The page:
Governments involved in the search for the missing Malaysia Airlines Boeing 777-200, flight MH370, have resolved to continue the task – but the Australian co-ordinators of the exercise have declared they may soon need a new strategy.
Meanwhile, there have been no sightings of floating wreckage, and sheet metal flotsam washed up on the western Australian shore south of Perth has proven to be unconnected with the missing aircraft, according to the Joint Agency Co-ordination Centre. The visual search area is approximately 49,500km2, with its centre 1,580km (980 miles) northwest of Perth.
As of 24 April, a US Navy Bluefin-21 mini-submarine, scanning the ocean bed at a depth of 4,500m (14,800ft), had covered more than 90% of a designated search area northwest of Perth without finding any relevant debris. That was the area in which Australian Defence Vessel Ocean Shield detected “pings” on 8 April that could have come from the lost aircraft's flight data recorder or cockpit voice recorder. Since that time no more signals have been detected, probably because the batteries appeared to be beginning to run out of power when the vessel previously picked up the signals.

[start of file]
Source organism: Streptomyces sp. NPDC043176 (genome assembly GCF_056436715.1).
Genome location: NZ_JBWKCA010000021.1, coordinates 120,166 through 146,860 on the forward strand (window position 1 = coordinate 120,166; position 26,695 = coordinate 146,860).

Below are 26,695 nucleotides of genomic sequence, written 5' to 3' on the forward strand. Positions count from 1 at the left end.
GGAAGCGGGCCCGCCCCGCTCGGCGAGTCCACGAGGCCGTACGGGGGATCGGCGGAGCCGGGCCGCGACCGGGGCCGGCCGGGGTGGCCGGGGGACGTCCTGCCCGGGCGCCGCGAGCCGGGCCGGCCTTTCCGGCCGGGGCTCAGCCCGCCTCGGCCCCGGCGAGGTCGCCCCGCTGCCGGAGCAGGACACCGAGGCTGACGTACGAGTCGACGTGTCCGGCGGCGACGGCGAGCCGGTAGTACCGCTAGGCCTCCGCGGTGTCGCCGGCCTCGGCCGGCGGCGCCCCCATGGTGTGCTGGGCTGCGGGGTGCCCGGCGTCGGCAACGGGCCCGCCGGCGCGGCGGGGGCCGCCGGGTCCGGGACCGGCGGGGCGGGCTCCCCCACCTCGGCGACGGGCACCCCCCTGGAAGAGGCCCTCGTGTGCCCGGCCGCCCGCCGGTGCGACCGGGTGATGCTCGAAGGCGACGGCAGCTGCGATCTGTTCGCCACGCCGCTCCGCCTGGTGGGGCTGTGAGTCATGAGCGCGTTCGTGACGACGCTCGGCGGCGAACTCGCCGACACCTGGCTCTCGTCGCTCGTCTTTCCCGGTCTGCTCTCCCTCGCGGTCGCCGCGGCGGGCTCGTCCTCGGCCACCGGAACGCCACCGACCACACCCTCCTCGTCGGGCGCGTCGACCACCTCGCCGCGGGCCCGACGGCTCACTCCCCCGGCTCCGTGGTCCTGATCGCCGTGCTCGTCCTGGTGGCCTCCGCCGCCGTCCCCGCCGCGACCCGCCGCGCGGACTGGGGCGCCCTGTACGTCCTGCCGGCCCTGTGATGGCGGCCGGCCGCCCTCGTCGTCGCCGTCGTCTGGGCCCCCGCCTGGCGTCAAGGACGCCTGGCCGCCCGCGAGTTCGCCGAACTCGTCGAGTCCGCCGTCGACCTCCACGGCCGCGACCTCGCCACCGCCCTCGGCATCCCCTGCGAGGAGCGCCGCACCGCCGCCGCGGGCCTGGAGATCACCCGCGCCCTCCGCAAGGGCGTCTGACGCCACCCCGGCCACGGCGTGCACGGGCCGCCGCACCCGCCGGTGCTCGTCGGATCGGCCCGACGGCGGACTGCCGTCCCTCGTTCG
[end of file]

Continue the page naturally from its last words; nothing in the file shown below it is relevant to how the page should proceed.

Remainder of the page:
A fleet of 11 military aircraft and 11 ships from more than a dozen nations are allocated to the search at present. Australian Prime Minister Tony Abbott says his country is committed to the search, and that if the current underwater scan was unsuccessful, a new strategy would begin. The nation's defence minister David Johnston explains: "The next phase, I think, is that we step up with potentially a more powerful, more capable side-scan sonar to do deeper water."
MH370 disappeared on 8 March with 239 passengers and crew, while operating the Kuala Lumpur-Beijing route.